The following research paper appeared a week or so ago.
Date Published: 28 Mar 2008
By Konstantinos Nikolopoulos, Industry Analyst, Healthcare – IT
It is widely documented that the health care industry has been slow in the adoption of IT and is well behind other industries, such as financial services and telecommunications. The lower level of IT investment and automation has resulted in an industry that continues to rely heavily on paper and manual processes. This lack of automation is seen as one of the key reasons for the increasing inefficiency and quality problems. It is not surprising, therefore, the widespread certainty that a greater adoption of Healthcare IT represents an important element of fixing health care's problems. This piece will highlight the main factors that have served as a barrier to more widespread adoption of Healthcare Information Technologies and discuss why it is time we shift into second gear.
Typically most health care industry participants cannot be classified as being capital rich. Hospitals typically operate at operating profit margins of 5% or less and in the physician market capital is also tight as this segment has characteristics of small business. Private organizations might have a higher degree of access to capital and given the nature of their business are more likely to invest significantly in technology. Also, there is a lot of competition for the capital as IT investments often face challenges going up against other capital investments, such as new facilities and medical equipment.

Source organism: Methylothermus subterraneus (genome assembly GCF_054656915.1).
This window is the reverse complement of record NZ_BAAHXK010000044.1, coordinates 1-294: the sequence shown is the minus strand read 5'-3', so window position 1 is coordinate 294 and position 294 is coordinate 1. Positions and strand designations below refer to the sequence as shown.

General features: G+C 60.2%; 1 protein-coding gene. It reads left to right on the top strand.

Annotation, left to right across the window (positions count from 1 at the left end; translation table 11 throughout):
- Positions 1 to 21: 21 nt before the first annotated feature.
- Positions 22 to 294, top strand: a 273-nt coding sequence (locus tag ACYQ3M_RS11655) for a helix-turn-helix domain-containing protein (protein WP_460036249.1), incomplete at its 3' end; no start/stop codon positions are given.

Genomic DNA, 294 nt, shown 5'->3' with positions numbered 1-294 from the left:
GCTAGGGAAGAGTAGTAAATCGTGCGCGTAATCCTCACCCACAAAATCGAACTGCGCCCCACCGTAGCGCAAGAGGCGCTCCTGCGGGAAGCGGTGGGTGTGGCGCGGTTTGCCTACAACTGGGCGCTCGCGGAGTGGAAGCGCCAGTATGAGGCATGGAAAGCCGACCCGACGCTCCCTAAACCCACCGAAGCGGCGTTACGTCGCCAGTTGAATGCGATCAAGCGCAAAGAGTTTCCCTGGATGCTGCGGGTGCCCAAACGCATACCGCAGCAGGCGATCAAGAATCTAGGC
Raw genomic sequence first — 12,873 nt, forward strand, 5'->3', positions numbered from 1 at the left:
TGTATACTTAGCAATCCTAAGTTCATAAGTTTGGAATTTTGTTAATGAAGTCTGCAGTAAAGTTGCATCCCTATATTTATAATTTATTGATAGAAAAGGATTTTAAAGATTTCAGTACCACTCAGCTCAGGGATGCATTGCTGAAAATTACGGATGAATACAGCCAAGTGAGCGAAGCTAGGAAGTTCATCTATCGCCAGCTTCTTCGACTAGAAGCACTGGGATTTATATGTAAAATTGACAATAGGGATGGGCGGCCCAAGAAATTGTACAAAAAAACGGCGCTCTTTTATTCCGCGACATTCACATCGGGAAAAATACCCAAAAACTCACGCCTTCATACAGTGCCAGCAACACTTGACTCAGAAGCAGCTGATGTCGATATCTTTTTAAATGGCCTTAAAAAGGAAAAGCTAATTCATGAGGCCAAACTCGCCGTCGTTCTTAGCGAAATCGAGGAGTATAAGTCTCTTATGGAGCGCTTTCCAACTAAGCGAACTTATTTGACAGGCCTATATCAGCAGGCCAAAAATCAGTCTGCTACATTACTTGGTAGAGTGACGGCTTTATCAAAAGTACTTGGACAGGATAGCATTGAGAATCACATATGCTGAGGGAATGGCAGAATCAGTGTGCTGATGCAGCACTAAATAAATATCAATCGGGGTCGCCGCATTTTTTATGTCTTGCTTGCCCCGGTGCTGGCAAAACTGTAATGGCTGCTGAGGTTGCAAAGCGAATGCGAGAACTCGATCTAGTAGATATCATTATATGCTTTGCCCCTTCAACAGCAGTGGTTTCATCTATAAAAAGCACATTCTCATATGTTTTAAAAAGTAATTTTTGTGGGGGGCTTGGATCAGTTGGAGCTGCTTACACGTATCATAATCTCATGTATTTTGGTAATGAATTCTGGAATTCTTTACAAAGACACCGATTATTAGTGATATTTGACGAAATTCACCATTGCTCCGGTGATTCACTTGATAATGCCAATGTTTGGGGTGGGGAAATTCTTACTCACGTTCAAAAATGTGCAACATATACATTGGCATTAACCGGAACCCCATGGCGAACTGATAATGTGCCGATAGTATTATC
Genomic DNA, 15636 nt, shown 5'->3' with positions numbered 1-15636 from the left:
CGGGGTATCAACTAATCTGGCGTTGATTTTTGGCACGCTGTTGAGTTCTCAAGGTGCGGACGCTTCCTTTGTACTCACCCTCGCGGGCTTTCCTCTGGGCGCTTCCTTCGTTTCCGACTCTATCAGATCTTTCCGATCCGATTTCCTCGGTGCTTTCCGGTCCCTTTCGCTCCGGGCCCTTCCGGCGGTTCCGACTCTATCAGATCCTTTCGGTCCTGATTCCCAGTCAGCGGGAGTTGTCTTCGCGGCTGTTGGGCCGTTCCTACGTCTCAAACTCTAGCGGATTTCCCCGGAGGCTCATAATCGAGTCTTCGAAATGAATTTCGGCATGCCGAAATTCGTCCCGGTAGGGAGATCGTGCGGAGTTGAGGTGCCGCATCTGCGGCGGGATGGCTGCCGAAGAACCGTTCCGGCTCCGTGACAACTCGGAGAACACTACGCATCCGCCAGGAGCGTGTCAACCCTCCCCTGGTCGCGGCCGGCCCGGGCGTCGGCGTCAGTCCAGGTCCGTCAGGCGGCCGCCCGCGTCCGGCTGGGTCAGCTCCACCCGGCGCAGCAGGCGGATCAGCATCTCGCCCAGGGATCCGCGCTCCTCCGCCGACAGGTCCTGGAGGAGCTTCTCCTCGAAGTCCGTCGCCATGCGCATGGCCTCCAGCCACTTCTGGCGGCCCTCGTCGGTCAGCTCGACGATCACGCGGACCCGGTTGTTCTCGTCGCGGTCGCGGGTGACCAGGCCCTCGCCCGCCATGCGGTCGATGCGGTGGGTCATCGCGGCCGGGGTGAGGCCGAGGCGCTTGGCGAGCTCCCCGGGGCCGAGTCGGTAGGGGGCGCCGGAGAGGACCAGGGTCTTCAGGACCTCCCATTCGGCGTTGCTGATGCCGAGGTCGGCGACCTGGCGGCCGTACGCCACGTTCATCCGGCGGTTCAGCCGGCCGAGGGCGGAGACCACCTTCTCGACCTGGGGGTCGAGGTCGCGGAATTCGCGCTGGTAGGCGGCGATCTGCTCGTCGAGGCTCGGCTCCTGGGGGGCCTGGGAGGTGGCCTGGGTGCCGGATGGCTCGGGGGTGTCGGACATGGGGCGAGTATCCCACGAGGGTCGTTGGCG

As with many technology purchase decisions, Return-on-Investment for Healthcare IT solutions can be difficult to quantify both in terms of time and magnitude. Clinical applications (such as electronic medical record systems) typically face more of an ROI challenge relative to financial/administrative applications in which financial benefits such as improved collections and/or reduced costs are more easily quantified.
Apparent Divide Between who Pays and who Benefits
This is most relevant for physician adoption of clinical IT solutions. The key issue revolves around the fact that while physicians are the ones that suffer most or all part of the investment, many of the benefits accrue to other stakeholders, including payers and employers. In addition, most healthcare systems today remain largely based on quantity (number of patient visits, procedures, etc.) with little regard for quality.
The article goes on to address a range of other issues including:
- Work-flow disruption
- Technology Complex and Expensive
- Security, Transparency and Privacy Issues
- Lack of standards
The article concludes with a strong suggestion that the time to lift the tempo has well and truly come.
Really well worth a read and distribution to you more skeptical colleagues.